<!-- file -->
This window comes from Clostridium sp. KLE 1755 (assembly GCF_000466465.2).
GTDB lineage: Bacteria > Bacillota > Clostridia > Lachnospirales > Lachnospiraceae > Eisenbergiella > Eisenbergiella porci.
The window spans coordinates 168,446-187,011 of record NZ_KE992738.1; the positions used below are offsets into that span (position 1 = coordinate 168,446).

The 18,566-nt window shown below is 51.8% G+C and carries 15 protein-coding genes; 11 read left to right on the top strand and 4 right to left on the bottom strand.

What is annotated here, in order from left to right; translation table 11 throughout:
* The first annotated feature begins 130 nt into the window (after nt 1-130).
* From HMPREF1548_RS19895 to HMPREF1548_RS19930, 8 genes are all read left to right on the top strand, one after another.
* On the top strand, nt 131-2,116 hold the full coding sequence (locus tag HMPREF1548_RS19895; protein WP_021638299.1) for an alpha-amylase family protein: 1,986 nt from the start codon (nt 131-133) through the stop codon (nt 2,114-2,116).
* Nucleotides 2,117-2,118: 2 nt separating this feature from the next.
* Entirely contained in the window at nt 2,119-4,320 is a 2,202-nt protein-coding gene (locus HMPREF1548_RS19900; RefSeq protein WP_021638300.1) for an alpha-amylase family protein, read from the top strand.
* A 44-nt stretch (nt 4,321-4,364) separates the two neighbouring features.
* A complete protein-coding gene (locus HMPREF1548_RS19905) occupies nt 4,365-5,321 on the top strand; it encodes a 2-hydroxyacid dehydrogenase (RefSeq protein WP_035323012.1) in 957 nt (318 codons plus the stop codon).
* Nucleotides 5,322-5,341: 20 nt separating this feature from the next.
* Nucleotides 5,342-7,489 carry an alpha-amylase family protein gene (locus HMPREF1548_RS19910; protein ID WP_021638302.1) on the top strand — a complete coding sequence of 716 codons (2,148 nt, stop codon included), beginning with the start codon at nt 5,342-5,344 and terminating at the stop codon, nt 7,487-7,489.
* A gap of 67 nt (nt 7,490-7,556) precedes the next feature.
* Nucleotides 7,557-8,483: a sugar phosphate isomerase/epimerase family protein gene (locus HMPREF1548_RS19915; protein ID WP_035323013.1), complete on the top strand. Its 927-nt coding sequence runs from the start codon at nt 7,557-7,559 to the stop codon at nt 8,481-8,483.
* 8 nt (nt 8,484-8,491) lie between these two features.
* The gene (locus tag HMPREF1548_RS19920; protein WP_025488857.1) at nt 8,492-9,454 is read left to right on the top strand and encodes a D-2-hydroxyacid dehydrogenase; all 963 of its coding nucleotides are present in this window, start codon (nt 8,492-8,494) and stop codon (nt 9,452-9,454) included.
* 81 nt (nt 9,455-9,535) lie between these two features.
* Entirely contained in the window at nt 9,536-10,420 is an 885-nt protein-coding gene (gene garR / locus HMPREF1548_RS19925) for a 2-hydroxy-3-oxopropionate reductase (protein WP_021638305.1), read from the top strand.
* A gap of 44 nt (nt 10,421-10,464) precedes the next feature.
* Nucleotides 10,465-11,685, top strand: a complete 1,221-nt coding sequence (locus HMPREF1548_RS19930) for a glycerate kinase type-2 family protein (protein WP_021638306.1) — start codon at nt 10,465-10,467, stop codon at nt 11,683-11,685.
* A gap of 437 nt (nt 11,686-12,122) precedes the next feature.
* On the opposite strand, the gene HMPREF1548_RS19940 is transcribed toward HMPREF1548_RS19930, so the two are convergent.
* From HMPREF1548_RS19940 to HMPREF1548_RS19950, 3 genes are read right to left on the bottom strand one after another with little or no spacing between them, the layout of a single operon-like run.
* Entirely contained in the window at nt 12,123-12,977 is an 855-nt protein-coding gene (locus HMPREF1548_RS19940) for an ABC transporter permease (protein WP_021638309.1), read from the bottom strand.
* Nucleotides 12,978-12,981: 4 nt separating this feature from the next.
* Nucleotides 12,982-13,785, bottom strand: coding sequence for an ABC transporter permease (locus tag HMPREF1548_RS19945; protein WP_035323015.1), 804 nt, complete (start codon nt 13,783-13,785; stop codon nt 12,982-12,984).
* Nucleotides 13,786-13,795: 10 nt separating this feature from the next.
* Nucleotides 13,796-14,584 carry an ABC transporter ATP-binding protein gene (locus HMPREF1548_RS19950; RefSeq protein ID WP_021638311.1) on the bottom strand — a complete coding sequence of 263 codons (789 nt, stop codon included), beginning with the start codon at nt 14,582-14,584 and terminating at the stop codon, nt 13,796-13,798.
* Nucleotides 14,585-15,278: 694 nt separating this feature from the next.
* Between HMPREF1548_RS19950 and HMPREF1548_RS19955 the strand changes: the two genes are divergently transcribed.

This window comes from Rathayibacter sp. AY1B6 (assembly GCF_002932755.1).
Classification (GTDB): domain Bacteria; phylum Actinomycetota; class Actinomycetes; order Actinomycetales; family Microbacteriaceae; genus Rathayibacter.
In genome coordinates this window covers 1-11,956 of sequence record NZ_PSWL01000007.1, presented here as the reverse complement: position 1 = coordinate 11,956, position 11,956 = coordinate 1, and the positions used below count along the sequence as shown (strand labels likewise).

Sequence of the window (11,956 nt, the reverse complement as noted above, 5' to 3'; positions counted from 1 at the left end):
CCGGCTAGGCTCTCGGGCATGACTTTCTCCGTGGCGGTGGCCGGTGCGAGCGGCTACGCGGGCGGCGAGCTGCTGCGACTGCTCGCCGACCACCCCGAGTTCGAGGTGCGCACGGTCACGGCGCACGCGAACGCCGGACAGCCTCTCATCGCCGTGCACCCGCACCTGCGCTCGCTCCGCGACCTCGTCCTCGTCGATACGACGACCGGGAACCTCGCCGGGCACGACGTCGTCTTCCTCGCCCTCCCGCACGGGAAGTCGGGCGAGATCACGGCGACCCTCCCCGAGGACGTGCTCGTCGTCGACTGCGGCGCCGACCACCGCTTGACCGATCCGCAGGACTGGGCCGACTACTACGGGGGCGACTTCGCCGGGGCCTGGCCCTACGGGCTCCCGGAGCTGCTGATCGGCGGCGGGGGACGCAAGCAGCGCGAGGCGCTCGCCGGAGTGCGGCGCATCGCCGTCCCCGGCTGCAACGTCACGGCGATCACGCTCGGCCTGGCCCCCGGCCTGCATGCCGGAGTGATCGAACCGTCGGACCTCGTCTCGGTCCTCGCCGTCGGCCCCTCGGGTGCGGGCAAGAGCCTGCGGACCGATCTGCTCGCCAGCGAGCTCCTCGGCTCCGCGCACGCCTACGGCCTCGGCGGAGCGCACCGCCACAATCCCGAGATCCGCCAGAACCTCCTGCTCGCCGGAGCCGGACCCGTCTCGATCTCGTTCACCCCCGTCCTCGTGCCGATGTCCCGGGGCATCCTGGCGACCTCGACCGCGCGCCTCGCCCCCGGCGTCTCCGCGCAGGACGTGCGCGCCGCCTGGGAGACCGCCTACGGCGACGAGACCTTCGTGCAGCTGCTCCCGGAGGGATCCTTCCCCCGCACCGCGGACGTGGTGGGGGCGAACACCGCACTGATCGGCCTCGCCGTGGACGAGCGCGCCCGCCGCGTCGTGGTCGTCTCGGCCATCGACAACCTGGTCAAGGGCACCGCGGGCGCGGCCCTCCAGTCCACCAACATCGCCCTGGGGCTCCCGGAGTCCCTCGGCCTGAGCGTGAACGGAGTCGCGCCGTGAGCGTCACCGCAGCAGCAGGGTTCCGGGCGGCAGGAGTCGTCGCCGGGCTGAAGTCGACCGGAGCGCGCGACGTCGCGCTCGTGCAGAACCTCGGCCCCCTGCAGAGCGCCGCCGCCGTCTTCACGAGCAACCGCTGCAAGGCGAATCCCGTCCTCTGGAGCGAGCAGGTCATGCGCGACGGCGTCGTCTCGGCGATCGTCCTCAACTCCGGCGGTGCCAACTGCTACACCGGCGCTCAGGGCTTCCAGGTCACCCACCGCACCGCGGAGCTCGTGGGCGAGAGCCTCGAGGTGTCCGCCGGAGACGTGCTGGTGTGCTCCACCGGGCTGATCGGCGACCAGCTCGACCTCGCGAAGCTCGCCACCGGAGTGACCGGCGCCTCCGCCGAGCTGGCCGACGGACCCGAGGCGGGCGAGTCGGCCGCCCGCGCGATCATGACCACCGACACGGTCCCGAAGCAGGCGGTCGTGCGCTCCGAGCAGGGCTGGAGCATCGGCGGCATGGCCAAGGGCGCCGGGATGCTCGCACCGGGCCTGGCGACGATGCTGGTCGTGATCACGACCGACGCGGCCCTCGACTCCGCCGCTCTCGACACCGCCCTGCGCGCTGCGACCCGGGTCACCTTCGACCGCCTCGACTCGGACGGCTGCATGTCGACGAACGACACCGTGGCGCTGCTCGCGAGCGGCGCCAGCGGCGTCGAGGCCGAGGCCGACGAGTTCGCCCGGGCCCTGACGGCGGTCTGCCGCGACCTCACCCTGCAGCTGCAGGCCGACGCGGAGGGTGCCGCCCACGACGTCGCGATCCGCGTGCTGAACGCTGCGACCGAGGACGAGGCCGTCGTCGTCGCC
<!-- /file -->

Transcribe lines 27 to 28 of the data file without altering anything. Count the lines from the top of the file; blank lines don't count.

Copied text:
* Nucleotides 12,978-12,981: 4 nt separating this feature from the next.
* Nucleotides 12,982-13,785, bottom strand: coding sequence for an ABC transporter permease (locus tag HMPREF1548_RS19945; protein WP_035323015.1), 804 nt, complete (start codon nt 13,783-13,785; stop codon nt 12,982-12,984).